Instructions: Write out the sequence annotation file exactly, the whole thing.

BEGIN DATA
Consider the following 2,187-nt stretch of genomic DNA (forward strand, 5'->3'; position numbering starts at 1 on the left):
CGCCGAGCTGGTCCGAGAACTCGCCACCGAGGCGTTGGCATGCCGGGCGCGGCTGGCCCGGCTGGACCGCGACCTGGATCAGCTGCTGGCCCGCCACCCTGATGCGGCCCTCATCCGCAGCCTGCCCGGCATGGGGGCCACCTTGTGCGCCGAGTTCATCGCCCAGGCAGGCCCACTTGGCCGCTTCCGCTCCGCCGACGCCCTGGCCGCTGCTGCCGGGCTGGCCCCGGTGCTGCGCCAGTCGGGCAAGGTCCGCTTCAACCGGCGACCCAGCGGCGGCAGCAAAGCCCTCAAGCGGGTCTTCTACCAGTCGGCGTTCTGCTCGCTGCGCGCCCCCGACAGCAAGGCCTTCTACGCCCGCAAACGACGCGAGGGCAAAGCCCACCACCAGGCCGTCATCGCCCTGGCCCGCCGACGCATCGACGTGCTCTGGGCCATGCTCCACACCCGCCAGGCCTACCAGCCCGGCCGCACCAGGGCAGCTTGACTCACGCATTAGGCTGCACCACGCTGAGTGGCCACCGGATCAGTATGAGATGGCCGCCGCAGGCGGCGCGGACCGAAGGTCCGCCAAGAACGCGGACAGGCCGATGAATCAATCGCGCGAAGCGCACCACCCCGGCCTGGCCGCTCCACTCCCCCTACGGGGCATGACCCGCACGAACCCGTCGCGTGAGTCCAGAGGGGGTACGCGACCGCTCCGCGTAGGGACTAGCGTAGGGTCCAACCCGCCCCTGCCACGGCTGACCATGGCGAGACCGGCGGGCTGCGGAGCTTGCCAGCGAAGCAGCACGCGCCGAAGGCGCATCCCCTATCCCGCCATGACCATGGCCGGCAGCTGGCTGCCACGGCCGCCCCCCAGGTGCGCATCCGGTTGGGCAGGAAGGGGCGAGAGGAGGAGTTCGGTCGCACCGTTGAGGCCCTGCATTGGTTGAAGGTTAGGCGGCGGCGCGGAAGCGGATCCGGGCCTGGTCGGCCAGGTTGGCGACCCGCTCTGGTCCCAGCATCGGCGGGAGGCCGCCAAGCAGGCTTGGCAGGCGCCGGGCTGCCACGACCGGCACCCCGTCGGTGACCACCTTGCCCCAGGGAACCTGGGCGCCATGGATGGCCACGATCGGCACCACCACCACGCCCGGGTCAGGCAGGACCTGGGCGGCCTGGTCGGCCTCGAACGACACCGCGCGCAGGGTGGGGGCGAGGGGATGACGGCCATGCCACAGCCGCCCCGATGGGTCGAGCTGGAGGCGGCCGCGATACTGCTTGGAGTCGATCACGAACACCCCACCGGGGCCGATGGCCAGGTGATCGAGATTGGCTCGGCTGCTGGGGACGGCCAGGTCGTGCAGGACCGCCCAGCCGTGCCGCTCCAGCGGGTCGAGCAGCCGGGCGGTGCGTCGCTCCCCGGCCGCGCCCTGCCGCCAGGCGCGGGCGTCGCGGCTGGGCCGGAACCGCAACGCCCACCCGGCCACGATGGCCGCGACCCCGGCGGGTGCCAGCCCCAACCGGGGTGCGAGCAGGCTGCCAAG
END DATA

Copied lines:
Consider the following 2,187-nt stretch of genomic DNA (forward strand, 5'->3'; position numbering starts at 1 on the left):
CGCCGAGCTGGTCCGAGAACTCGCCACCGAGGCGTTGGCATGCCGGGCGCGGCTGGCCCGGCTGGACCGCGACCTGGATCAGCTGCTGGCCCGCCACCCTGATGCGGCCCTCATCCGCAGCCTGCCCGGCATGGGGGCCACCTTGTGCGCCGAGTTCATCGCCCAGGCAGGCCCACTTGGCCGCTTCCGCTCCGCCGACGCCCTGGCCGCTGCTGCCGGGCTGGCCCCGGTGCTGCGCCAGTCGGGCAAGGTCCGCTTCAACCGGCGACCCAGCGGCGGCAGCAAAGCCCTCAAGCGGGTCTTCTACCAGTCGGCGTTCTGCTCGCTGCGCGCCCCCGACAGCAAGGCCTTCTACGCCCGCAAACGACGCGAGGGCAAAGCCCACCACCAGGCCGTCATCGCCCTGGCCCGCCGACGCATCGACGTGCTCTGGGCCATGCTCCACACCCGCCAGGCCTACCAGCCCGGCCGCACCAGGGCAGCTTGACTCACGCATTAGGCTGCACCACGCTGAGTGGCCACCGGATCAGTATGAGATGGCCGCCGCAGGCGGCGCGGACCGAAGGTCCGCCAAGAACGCGGACAGGCCGATGAATCAATCGCGCGAAGCGCACCACCCCGGCCTGGCCGCTCCACTCCCCCTACGGGGCATGACCCGCACGAACCCGTCGCGTGAGTCCAGAGGGGGTACGCGACCGCTCCGCGTAGGGACTAGCGTAGGGTCCAACCCGCCCCTGCCACGGCTGACCATGGCGAGACCGGCGGGCTGCGGAGCTTGCCAGCGAAGCAGCACGCGCCGAAGGCGCATCCCCTATCCCGCCATGACCATGGCCGGCAGCTGGCTGCCACGGCCGCCCCCCAGGTGCGCATCCGGTTGGGCAGGAAGGGGCGAGAGGAGGAGTTCGGTCGCACCGTTGAGGCCCTGCATTGGTTGAAGGTTAGGCGGCGGCGCGGAAGCGGATCCGGGCCTGGTCGGCCAGGTTGGCGACCCGCTCTGGTCCCAGCATCGGCGGGAGGCCGCCAAGCAGGCTTGGCAGGCGCCGGGCTGCCACGACCGGCACCCCGTCGGTGACCACCTTGCCCCAGGGAACCTGGGCGCCATGGATGGCCACGATCGGCACCACCACCACGCCCGGGTCAGGCAGGACCTGGGCGGCCTGGTCGGCCTCGAACGACACCGCGCGCAGGGTGGGGGCGAGGGGATGACGGCCATGCCACAGCCGCCCCGATGGGTCGAGCTGGAGGCGGCCGCGATACTGCTTGGAGTCGATCACGAACACCCCACCGGGGCCGATGGCCAGGTGATCGAGATTGGCTCGGCTGCTGGGGACGGCCAGGTCGTGCAGGACCGCCCAGCCGTGCCGCTCCAGCGGGTCGAGCAGCCGGGCGGTGCGTCGCTCCCCGGCCGCGCCCTGCCGCCAGGCGCGGGCGTCGCGGCTGGGCCGGAACCGCAACGCCCACCCGGCCACGATGGCCGCGACCCCGGCGGGTGCCAGCCCCAACCGGGGTGCGAGCAGGCTGCCAAG